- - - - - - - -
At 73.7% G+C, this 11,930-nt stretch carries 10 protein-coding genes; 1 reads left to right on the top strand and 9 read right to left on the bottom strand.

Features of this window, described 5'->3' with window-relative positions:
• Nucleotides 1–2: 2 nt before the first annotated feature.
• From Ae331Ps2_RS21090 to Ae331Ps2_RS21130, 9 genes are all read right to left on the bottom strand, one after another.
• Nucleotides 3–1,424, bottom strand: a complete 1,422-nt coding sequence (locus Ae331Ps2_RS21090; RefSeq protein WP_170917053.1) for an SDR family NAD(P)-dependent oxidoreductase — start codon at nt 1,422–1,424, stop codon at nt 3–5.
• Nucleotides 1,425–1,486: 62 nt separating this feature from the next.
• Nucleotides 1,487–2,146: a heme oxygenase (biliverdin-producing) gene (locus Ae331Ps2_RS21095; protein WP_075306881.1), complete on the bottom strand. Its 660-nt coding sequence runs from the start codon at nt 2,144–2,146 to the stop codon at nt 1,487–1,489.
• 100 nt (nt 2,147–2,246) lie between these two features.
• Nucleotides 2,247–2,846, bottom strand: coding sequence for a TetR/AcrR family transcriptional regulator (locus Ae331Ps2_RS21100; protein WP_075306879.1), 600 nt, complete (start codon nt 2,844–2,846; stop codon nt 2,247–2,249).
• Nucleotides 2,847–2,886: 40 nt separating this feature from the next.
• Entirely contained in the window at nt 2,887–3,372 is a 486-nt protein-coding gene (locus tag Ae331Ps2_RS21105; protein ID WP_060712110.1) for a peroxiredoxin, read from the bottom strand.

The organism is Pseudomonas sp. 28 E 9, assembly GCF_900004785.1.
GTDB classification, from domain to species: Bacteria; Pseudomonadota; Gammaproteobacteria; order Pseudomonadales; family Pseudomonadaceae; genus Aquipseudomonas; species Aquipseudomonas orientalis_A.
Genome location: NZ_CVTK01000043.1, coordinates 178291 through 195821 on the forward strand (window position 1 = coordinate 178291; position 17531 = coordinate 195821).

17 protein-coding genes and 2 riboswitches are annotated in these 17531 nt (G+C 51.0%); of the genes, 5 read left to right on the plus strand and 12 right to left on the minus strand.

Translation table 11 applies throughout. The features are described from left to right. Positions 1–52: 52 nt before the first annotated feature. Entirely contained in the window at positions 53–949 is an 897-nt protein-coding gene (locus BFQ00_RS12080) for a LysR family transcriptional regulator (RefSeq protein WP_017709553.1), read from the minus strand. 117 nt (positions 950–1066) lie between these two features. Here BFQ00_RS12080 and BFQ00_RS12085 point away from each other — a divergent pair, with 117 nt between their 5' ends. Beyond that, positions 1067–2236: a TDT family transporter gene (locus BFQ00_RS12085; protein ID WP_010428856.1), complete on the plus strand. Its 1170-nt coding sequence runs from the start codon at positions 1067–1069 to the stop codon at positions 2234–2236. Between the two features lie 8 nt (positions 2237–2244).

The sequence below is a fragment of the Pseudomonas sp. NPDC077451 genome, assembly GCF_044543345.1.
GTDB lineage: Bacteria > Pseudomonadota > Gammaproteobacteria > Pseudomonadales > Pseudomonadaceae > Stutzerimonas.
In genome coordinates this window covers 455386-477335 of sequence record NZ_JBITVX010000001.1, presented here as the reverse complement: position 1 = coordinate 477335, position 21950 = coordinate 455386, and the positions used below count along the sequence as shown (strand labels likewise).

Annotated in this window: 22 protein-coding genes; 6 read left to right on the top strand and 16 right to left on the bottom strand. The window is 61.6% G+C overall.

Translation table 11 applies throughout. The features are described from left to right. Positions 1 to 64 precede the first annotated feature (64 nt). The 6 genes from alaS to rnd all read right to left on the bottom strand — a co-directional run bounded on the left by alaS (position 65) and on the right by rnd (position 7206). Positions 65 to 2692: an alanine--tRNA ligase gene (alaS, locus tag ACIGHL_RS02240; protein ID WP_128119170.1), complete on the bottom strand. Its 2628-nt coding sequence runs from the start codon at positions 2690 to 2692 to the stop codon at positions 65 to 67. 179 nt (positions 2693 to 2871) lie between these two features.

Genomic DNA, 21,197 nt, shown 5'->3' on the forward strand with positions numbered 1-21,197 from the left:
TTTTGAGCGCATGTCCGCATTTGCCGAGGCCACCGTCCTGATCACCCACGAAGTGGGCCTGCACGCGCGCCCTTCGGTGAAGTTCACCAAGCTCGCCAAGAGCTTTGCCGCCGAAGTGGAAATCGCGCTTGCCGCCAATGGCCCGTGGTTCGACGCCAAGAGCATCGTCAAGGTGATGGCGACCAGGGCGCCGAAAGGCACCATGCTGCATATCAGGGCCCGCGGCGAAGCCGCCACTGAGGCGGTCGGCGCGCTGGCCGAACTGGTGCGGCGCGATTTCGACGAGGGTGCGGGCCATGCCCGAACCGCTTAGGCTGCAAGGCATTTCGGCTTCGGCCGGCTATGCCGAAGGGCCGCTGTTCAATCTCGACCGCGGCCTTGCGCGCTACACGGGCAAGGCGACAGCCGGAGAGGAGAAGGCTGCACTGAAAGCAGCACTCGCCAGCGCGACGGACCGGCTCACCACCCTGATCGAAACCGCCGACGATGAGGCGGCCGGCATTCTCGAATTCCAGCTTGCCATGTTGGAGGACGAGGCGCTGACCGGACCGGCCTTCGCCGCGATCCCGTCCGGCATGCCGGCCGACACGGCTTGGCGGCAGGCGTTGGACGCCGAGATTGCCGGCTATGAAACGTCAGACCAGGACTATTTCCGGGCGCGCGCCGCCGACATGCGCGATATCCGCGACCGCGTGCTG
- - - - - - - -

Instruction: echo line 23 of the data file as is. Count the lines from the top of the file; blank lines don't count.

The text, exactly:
TTTTGAGCGCATGTCCGCATTTGCCGAGGCCACCGTCCTGATCACCCACGAAGTGGGCCTGCACGCGCGCCCTTCGGTGAAGTTCACCAAGCTCGCCAAGAGCTTTGCCGCCGAAGTGGAAATCGCGCTTGCCGCCAATGGCCCGTGGTTCGACGCCAAGAGCATCGTCAAGGTGATGGCGACCAGGGCGCCGAAAGGCACCATGCTGCATATCAGGGCCCGCGGCGAAGCCGCCACTGAGGCGGTCGGCGCGCTGGCCGAACTGGTGCGGCGCGATTTCGACGAGGGTGCGGGCCATGCCCGAACCGCTTAGGCTGCAAGGCATTTCGGCTTCGGCCGGCTATGCCGAAGGGCCGCTGTTCAATCTCGACCGCGGCCTTGCGCGCTACACGGGCAAGGCGACAGCCGGAGAGGAGAAGGCTGCACTGAAAGCAGCACTCGCCAGCGCGACGGACCGGCTCACCACCCTGATCGAAACCGCCGACGATGAGGCGGCCGGCATTCTCGAATTCCAGCTTGCCATGTTGGAGGACGAGGCGCTGACCGGACCGGCCTTCGCCGCGATCCCGTCCGGCATGCCGGCCGACACGGCTTGGCGGCAGGCGTTGGACGCCGAGATTGCCGGCTATGAAACGTCAGACCAGGACTATTTCCGGGCGCGCGCCGCCGACATGCGCGATATCCGCGACCGCGTGCTG